Taming “Issue Investigation”: Singapore Secondary Social Studies Teachers’ Accounts of Challenges Encountered and Strategies for Coping


The upper-secondary Social Studies (SS) syllabus (Express/Normal-Academic) released in Singapore in 2016 introduced a component called “Issue Investigation” (II). Speaking to the target learners, the SS textbook defines and explains II as follows:

An Issue Investigation encourages you to identify a societal issue to develop a response to. A societal issue is one that is of concern to society and people have points of view about. An Issue Investigation allows you to analyse factors and perspectives that shape the development of societal issues. Through the course of the investigation, your group will also understand the impact the selected societal issue has on society and develop possible responses and recommendations to address the issue. (Ministry of Education, 2016a, p. 367)

In terms of carrying out II, the textbook prescribes a four-stage cycle: (1) sparking curiosity; (2) gathering data; (3) exercising reasoning; (4) reflective thinking. It thus seems that II is positioned as an inquiry-driven learning activity that helps students gain analytical insights into pertinent societal issues, which in turn serve the broader objective of Social Studies to develop learners into “informed, concerned and participative citizens” (Ministry of Education, 2016a, p. iii).

The importance curriculum developers have attached to this new Issue Investigation component is apparent. In the offical textbook, an extensive chapter—“Chapter 12: Skills for Issue Investigation”—is dedicated to II. Indeed, spanning some 94 pages (pp. 364-457), this chapter is much longer than any of the eleven preceding chapters dealing with substantive topics. Due to the recent nature of II’s appearance in the SS syllabus, however, so far there has been little research-based understanding of this new aspect of SS education.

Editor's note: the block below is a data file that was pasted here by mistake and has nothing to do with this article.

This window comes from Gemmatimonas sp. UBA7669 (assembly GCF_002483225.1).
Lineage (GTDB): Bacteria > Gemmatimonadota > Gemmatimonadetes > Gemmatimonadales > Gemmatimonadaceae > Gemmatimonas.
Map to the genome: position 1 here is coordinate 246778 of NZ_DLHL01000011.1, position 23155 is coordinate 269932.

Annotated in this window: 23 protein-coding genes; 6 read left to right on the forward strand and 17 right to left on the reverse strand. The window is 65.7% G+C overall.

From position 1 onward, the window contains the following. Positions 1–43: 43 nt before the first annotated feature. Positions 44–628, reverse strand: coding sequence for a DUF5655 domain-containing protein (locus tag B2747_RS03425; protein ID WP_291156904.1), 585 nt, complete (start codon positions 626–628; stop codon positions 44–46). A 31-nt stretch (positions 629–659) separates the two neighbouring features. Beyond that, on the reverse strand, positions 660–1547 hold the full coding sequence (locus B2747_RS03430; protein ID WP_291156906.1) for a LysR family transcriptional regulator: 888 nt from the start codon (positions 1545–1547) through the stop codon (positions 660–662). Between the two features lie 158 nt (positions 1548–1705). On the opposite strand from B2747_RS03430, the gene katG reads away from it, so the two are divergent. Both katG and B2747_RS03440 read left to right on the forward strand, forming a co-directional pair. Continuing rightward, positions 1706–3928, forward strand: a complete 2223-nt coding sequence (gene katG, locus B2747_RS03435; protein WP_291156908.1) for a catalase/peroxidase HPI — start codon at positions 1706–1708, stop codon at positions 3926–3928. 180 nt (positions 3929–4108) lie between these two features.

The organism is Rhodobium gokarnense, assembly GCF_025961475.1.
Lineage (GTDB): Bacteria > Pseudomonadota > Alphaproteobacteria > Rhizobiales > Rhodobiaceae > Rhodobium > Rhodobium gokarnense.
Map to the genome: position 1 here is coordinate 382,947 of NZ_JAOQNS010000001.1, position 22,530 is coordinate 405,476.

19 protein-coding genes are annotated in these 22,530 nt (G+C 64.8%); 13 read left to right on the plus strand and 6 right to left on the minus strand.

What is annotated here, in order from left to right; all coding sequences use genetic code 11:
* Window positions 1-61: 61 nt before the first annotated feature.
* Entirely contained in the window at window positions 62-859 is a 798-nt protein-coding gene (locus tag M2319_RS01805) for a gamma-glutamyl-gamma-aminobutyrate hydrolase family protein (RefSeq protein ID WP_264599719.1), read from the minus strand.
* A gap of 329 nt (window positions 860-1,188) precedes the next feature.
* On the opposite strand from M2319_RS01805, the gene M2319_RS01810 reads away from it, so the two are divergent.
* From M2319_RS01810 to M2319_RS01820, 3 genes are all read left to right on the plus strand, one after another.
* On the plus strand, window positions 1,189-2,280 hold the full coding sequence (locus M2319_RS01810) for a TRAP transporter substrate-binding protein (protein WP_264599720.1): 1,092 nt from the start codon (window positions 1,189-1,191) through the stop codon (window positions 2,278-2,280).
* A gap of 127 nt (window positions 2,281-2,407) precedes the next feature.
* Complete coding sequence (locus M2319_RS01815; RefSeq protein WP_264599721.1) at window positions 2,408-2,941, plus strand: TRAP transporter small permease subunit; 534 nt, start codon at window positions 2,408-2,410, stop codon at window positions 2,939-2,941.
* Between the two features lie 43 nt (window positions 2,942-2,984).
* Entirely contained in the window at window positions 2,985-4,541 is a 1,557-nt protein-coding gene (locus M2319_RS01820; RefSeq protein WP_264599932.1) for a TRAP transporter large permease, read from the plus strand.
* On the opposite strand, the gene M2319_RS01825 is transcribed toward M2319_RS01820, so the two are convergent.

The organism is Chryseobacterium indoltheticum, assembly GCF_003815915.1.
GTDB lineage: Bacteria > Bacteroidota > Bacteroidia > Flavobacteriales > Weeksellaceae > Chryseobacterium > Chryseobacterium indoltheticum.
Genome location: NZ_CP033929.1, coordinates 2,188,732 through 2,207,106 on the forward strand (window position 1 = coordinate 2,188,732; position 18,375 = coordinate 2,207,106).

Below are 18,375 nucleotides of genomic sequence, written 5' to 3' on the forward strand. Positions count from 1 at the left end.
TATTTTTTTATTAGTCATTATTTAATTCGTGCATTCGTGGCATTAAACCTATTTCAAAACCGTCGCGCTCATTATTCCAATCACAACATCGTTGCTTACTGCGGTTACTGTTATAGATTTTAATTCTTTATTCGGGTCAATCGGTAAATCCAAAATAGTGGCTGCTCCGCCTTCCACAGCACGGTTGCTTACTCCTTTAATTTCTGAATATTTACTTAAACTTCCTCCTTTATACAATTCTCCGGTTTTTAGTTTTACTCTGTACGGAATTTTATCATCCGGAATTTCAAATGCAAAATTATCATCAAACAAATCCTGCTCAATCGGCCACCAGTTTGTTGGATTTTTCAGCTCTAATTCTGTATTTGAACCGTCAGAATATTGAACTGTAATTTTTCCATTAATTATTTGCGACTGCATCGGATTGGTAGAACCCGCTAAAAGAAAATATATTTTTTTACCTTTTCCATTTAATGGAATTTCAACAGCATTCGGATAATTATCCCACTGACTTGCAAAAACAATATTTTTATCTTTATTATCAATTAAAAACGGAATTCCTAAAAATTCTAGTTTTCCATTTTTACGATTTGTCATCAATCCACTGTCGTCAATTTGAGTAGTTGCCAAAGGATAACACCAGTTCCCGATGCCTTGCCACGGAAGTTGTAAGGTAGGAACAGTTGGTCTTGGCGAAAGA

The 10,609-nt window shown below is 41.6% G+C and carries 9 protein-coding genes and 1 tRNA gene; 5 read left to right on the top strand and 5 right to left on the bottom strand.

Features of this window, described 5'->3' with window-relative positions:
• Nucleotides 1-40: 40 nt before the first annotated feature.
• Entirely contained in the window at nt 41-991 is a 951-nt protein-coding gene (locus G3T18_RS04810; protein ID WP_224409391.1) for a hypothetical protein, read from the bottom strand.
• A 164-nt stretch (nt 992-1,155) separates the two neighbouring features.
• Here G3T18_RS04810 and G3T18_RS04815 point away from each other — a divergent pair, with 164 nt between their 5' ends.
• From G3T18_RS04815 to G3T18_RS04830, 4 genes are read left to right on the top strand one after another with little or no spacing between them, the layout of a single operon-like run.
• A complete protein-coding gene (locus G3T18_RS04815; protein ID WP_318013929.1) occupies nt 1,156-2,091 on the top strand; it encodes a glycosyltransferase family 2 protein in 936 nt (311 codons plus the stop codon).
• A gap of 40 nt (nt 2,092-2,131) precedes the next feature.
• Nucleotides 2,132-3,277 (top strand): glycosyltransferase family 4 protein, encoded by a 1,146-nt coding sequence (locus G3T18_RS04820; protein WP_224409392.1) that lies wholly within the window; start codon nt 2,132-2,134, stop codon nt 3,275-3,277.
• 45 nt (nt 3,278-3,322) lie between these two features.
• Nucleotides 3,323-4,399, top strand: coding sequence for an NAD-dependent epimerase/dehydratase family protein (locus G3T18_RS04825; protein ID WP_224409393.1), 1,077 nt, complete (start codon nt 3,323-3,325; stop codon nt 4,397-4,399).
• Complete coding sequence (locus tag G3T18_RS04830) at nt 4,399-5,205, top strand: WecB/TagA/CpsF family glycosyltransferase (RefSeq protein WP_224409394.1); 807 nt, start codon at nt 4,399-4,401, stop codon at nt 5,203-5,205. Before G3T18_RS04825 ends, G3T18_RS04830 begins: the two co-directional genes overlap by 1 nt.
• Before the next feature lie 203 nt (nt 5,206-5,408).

Existing research on Social Studies education in Singapore, instead, has largely taken a critical curriculum perspective to examine the ways in which SS has been mobilized to serve the National Education (NE) agenda of the state and, relatedly, the state’s hegemonic conception of citizenship education which allocates differentiated citizenship roles and capacities to different categories of students (see Ho, 2012; Sim, 2011; Sim & Print, 2005). Less has been written about Social Studies from the perspectives of pedagogy and teaching/learning experiences.

An Inspiring Quote

"[Open-mindedness] includes an active desire to listen to more sides than one; to give heed to facts from whatever source they come; to give full attention to alternative possibilities; to recognize the possibility of error even in the beliefs that are dearest to us."

~ John Dewey, How We Think

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